Fantastic Furniture owner hires advisers

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    Simone Ziaziaris

    The owner of brands including Freedom Furniture and Best & Less has hired financial advisers specialising in helping distressed companies, but says it remains profitable despite problems at its parent company.

    Steinhoff Asia Pacific said the appointment of Minter Ellison and Ferrier Hodgson to provide legal, financial and corporate advice was supported by its local lenders and was a "prudent step" while Steinhoff International Holdings worked through "significant uncertainty".
    Steinhoff Asia Pacific owns brands including Fantastic Furniture, Freedom, Snooze and Harris Scarfe.

    "Steinhoff Asia Pacific and its business are not in distress and are trading normally," the company said in a statement on Thursday.

    Steinhoff International's chief executive, Markus Jooste, stepped down earlier this month after the company said it had launched an investigation into accounting irregularities.

    CEO Michael Ford said the local company was an "independent, profitable and financially strong business delivering positive cash flows".

    Steinhoff Asia Pacific chief executive Michael Ford said the local company, which also owns Fantastic Furniture, Snooze and Harris Scarfe, was an "independent, profitable and financially strong business delivering positive cash flows".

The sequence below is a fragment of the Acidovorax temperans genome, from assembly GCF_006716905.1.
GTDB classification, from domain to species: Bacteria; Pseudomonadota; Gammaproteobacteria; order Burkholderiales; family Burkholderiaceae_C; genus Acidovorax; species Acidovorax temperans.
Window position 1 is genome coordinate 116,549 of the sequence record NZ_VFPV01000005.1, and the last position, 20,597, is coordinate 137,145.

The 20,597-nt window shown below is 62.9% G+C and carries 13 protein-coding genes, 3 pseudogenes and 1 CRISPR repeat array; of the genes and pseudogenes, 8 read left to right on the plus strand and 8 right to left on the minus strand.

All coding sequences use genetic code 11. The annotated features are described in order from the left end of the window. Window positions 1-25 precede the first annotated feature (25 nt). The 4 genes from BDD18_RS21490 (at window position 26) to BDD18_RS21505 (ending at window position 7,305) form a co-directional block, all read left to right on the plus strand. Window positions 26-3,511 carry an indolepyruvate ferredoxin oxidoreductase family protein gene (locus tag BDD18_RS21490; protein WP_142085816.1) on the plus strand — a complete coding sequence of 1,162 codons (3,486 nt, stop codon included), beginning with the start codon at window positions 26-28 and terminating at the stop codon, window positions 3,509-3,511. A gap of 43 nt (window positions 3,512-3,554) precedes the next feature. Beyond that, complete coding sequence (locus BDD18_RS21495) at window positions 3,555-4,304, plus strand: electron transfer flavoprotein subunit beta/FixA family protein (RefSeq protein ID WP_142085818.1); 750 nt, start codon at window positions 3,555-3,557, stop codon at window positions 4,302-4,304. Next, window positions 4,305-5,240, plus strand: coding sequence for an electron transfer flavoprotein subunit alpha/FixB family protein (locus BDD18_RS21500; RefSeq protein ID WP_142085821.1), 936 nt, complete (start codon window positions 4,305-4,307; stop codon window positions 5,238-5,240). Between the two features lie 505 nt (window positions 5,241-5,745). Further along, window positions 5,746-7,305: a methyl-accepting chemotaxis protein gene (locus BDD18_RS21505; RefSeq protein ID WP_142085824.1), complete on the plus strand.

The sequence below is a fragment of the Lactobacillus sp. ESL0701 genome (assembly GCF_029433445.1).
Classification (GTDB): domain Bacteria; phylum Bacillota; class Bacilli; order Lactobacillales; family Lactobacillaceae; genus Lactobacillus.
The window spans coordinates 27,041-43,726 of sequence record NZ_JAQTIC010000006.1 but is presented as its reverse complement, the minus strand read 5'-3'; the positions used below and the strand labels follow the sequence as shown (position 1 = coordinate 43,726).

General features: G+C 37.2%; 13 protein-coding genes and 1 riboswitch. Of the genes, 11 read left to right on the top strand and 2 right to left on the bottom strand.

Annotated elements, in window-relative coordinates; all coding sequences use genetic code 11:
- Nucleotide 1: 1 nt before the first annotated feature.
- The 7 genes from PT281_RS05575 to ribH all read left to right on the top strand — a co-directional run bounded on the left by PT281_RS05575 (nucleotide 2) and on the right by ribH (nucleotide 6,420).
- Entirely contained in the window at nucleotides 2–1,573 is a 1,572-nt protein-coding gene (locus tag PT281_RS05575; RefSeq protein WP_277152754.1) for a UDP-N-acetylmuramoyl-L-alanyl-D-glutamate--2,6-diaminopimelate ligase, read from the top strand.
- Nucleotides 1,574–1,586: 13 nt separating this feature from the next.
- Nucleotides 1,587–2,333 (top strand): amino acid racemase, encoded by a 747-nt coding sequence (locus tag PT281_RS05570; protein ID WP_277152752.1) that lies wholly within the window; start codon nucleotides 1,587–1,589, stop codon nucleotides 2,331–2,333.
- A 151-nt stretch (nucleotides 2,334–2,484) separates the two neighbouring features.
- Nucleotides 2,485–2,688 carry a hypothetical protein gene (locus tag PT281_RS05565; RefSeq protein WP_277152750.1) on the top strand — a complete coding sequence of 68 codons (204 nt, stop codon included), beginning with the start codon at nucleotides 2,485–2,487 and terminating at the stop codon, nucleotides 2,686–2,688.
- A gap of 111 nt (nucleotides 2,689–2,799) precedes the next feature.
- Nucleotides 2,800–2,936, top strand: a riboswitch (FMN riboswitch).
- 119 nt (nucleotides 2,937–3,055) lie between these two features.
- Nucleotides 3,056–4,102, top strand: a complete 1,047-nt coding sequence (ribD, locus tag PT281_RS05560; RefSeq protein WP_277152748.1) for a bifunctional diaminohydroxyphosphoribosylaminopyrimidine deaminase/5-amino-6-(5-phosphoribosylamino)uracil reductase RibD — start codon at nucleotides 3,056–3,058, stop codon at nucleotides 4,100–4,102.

It had its own banking facilities in Australia and was not party to any of the banking facilities of, or dependent on working capital support from, its parent company.

    The company was in its peak trading period and had had some "exceptionally strong" trading across its retail brands, he said.

    Total system sales across Australia and New Zealand were up 3.1 per cent for the 12 months to November 30, compared to the same time a year ago.

    In the month of December so far, sales were up 12.4 per cent compared to the same period last year, Mr Ford said.

    "These are healthy sales figures for a business group that is clearly performing well," he added.

    "For all our brands in the Steinhoff Asia Pacific group, and our 10,000 employees, it is business as usual."

    Reuters reported last month that Steinhoff International did not tell investors about almost $US1 billion in transactions with a related company despite laws that some experts believe require it to do so.

    The South Africa-headquartered, Dutch-registered Steinhoff has also been under investigation for suspected accounting irregularities by the state prosecutor in Germany since 2015. Steinhoff, Europe's second-largest furniture retailer by sales, has said that was a tax case relating to whether revenues were booked correctly, and taxable profit correctly declared.

    It is unclear what accounting irregularities the company was referring to in its statement earlier this month.

    AAP with Reuters

    courtesy of SMH
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    ( DYOR )

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